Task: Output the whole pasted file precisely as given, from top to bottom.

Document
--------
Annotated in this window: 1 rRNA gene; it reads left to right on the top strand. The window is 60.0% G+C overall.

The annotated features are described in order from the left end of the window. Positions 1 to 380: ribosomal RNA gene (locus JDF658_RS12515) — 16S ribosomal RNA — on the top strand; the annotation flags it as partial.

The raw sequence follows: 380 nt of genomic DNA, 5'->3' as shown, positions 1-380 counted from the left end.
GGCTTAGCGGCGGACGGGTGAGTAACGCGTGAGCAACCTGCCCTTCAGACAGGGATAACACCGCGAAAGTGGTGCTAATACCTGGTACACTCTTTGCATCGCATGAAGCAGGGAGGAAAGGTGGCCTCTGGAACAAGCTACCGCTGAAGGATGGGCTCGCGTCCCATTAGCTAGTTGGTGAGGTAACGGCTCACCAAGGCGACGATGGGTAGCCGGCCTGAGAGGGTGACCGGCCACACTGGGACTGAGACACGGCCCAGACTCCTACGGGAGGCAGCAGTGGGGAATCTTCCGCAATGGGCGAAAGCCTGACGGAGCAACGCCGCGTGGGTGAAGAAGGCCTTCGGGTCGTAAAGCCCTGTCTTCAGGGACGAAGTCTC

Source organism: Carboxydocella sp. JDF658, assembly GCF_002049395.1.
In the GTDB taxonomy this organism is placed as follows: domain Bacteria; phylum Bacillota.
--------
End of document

Annotated in this window: 1 rRNA gene; it reads left to right on the top strand. The window is 60.0% G+C overall.

The annotated features are described in order from the left end of the window. Positions 1 to 380: ribosomal RNA gene (locus JDF658_RS12515) — 16S ribosomal RNA — on the top strand; the annotation flags it as partial.

The raw sequence follows: 380 nt of genomic DNA, 5'->3' as shown, positions 1-380 counted from the left end.
GGCTTAGCGGCGGACGGGTGAGTAACGCGTGAGCAACCTGCCCTTCAGACAGGGATAACACCGCGAAAGTGGTGCTAATACCTGGTACACTCTTTGCATCGCATGAAGCAGGGAGGAAAGGTGGCCTCTGGAACAAGCTACCGCTGAAGGATGGGCTCGCGTCCCATTAGCTAGTTGGTGAGGTAACGGCTCACCAAGGCGACGATGGGTAGCCGGCCTGAGAGGGTGACCGGCCACACTGGGACTGAGACACGGCCCAGACTCCTACGGGAGGCAGCAGTGGGGAATCTTCCGCAATGGGCGAAAGCCTGACGGAGCAACGCCGCGTGGGTGAAGAAGGCCTTCGGGTCGTAAAGCCCTGTCTTCAGGGACGAAGTCTC

Source organism: Carboxydocella sp. JDF658, assembly GCF_002049395.1.
In the GTDB taxonomy this organism is placed as follows: domain Bacteria; phylum Bacillota.